The mitral valve is located between the left atrium and left ventricle of the heart, and prevents blood from leaking back into the lungs when the heart contracts. Two per cent of the population is affected by a common disorder called degenerative mitral valve disease.

When a valve fails, the impact is serious. Patients with this condition suffer from extreme fatigue and shortness of breath. Without corrective surgery, they go into congestive heart failure and will die within a few short years. They need surgery to save their lives.

The mitral valve swings open like a door. When I perform mitral valve surgery, I am essentially stopping the door from swinging the wrong way, ensuring blood is pumped out to the rest of the body, instead of back into the lungs. Because of this surgery, people don’t go into congestive heart failure.

Certain mitral valve patients my colleagues and I treat are eligible for a minimally-invasive surgical option, which is not yet available on Vancouver Island. A minimally-invasive approach means that surgeons do not have to perform a sternotomy (which involves cutting the breastbone). Instead, the procedure is performed through a small space between the ribs, and the incision is only 6-8 centimeters, rather than the standard 20 centimeters.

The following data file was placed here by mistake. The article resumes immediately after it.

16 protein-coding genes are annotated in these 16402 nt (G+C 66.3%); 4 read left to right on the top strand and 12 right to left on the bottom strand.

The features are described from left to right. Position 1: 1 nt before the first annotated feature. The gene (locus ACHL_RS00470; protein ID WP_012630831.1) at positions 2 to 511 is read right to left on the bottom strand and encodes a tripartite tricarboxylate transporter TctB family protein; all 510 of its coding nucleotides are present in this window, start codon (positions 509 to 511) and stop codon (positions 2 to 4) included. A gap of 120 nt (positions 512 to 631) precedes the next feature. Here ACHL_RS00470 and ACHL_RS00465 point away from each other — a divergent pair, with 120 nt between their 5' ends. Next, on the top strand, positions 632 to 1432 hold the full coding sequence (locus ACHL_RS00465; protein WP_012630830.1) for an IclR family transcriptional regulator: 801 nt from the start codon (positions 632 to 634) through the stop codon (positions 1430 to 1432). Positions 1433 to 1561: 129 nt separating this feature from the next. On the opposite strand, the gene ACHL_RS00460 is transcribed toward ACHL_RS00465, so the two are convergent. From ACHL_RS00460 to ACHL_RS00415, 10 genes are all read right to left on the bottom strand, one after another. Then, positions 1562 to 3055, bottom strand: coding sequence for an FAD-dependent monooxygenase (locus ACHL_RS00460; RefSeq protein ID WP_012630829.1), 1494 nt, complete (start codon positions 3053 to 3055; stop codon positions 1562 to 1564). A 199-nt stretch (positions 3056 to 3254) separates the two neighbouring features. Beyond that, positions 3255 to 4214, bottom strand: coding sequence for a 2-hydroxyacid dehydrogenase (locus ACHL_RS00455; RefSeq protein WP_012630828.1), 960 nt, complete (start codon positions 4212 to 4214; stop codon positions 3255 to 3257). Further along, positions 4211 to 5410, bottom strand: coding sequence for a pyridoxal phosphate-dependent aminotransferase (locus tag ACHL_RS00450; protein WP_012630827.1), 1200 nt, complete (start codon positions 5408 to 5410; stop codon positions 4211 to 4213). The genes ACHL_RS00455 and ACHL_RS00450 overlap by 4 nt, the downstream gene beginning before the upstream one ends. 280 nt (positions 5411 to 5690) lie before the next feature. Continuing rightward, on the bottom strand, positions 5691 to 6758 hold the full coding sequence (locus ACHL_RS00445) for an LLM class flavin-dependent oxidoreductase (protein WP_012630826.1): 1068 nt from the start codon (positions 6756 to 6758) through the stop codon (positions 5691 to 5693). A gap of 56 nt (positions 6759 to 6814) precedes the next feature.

Minimally-invasive surgery has the potential to increase the stability of the chest, and the benefits may include reduced pain and risk of infection, shorter hospital stays, and faster recovery. However, without the necessary equipment, eligible patients who choose the minimally-invasive approach must currently travel to the Mainland to receive it.

Through the Emerge Stronger campaign, donors to the Victoria Hospitals Foundation can help raise $242,000 for Mitral Valve Minimally-Invasive Surgical instruments for the Heart Health program and Surgical Services Department at Royal Jubilee Hospital (RJH)—Vancouver Island’s referral centre for cardiac care, and the only centre that performs open-heart surgeries on the Island.

As surgeons, any time we can use advanced equipment, we can provide better care. Philanthropy goes a long way towards making our communities healthier places. The open-heart program in Victoria is one of the best centres in the world, and philanthropy has helped us achieve that. This new equipment will allow us to take what is currently a standard of care and turn it into state-of-the-art care.

I often say that excellence attracts excellence, and we are fortunate that our program attracts excellence here on the Island. There is a step-by-step process of improvement that is always occurring within our cardiac program, and funding this advanced equipment is truly the next step in maintaining that excellence.

—Dr. Lynn Fedoruk, Medical Lead, Division of Cardiac Surgery, Royal Jubilee Hospital